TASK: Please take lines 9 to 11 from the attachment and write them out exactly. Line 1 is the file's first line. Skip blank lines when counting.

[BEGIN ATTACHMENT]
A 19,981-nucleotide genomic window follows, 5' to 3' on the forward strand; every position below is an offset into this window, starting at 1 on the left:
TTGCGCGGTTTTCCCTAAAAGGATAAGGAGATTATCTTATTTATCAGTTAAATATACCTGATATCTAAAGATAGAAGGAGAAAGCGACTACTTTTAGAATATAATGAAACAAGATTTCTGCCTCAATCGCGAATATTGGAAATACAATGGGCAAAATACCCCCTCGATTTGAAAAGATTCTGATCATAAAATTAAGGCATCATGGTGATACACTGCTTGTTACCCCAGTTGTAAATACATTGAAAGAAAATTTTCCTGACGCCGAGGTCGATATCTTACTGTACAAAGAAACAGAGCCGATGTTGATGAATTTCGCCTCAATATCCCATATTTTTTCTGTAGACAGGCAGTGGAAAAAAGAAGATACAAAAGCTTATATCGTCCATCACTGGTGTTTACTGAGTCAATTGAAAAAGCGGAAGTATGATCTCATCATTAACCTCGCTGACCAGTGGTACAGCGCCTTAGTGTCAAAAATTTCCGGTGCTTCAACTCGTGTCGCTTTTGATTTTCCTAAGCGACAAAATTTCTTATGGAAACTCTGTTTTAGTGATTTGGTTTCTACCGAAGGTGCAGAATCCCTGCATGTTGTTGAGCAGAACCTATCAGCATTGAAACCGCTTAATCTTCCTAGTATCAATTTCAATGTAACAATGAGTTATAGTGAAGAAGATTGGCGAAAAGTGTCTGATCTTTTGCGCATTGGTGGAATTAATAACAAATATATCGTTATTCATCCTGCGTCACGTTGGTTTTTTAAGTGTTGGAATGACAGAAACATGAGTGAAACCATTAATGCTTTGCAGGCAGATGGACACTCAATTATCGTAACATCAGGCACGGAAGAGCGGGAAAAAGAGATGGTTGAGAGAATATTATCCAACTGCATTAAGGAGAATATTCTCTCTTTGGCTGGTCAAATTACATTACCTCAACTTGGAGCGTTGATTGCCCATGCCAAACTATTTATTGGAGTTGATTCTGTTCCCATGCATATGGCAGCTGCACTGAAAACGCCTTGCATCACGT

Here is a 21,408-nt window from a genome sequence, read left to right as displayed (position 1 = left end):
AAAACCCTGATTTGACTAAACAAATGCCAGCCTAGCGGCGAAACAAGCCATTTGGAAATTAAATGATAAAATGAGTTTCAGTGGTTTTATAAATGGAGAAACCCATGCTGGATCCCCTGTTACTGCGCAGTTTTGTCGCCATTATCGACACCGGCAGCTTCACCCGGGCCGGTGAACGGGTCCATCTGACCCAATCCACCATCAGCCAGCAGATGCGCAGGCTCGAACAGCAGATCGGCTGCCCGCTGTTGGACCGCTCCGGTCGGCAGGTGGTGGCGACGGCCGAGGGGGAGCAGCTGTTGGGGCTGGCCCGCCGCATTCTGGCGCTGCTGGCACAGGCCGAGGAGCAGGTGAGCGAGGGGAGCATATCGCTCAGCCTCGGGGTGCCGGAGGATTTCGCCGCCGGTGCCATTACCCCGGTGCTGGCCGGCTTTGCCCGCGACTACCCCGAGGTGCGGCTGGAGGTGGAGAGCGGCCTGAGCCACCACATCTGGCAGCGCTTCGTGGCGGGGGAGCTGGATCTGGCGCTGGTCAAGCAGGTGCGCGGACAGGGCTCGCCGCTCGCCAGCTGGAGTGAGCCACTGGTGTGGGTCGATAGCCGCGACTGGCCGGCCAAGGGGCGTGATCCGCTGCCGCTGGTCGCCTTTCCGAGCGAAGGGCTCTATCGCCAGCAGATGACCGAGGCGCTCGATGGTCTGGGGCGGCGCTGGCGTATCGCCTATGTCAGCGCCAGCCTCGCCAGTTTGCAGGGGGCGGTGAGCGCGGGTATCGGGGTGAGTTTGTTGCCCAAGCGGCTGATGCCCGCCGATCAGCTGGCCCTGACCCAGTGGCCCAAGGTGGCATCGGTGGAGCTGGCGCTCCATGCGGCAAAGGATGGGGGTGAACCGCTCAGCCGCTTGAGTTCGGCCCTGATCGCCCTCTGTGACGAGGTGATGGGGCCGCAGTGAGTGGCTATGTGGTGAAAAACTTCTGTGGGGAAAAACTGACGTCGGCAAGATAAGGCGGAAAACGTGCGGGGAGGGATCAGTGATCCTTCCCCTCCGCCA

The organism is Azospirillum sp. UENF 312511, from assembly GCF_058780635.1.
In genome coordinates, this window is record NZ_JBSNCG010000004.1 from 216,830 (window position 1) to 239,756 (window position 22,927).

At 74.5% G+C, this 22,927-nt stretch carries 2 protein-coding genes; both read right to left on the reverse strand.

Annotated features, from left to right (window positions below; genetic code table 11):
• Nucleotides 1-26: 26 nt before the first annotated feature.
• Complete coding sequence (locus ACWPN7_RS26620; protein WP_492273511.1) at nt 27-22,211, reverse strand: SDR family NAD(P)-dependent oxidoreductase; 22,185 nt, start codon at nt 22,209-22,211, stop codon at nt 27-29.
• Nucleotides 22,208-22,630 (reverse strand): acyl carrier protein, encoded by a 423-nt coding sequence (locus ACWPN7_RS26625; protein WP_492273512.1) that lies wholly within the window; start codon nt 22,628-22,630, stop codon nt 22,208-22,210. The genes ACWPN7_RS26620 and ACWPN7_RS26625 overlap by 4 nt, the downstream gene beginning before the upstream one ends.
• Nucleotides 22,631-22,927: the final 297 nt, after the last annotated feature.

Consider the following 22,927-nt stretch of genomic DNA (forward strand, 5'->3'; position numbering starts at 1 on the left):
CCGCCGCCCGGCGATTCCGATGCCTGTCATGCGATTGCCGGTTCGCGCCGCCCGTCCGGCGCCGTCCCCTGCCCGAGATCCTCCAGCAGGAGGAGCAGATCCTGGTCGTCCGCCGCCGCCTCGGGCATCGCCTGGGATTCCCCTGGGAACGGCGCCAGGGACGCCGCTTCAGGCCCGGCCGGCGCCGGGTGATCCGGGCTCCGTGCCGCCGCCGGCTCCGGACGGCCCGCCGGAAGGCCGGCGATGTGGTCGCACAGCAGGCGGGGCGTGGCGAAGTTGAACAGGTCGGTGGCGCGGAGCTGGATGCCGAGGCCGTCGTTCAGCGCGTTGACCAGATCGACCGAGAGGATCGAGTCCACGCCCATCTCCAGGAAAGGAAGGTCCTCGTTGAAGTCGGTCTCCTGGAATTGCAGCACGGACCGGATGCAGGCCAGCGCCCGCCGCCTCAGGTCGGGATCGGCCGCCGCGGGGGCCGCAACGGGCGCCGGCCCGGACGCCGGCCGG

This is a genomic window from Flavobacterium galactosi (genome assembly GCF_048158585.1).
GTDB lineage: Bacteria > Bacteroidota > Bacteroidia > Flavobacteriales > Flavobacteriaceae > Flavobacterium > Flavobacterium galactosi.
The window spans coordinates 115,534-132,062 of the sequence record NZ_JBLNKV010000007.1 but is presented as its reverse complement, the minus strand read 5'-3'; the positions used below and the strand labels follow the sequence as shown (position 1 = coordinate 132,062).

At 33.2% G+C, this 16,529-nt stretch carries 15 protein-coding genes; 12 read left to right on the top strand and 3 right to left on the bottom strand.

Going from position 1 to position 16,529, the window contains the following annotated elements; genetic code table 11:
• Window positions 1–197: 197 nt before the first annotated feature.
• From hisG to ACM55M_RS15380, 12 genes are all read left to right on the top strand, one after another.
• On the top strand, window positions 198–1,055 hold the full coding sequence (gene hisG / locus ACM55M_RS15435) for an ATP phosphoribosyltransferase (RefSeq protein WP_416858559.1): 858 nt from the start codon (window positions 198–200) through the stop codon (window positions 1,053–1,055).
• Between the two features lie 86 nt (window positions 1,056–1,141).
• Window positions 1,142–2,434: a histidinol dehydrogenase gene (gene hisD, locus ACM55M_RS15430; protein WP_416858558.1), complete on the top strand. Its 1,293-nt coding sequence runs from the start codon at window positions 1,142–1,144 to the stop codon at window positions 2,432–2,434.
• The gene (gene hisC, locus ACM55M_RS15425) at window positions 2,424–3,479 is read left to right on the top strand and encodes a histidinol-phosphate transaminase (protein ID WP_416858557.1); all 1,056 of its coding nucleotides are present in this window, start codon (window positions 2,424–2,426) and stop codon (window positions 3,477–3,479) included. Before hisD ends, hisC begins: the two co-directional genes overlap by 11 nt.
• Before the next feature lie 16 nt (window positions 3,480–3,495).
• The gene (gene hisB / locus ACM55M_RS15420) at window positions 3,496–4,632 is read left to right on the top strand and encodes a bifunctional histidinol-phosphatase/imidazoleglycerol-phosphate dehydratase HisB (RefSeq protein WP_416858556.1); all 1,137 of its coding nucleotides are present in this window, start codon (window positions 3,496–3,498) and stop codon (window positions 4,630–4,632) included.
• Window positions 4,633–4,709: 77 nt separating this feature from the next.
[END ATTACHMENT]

• Nucleotides 1-26: 26 nt before the first annotated feature.
• Complete coding sequence (locus ACWPN7_RS26620; protein WP_492273511.1) at nt 27-22,211, reverse strand: SDR family NAD(P)-dependent oxidoreductase; 22,185 nt, start codon at nt 22,209-22,211, stop codon at nt 27-29.
• Nucleotides 22,208-22,630 (reverse strand): acyl carrier protein, encoded by a 423-nt coding sequence (locus ACWPN7_RS26625; protein WP_492273512.1) that lies wholly within the window; start codon nt 22,628-22,630, stop codon nt 22,208-22,210. The genes ACWPN7_RS26620 and ACWPN7_RS26625 overlap by 4 nt, the downstream gene beginning before the upstream one ends.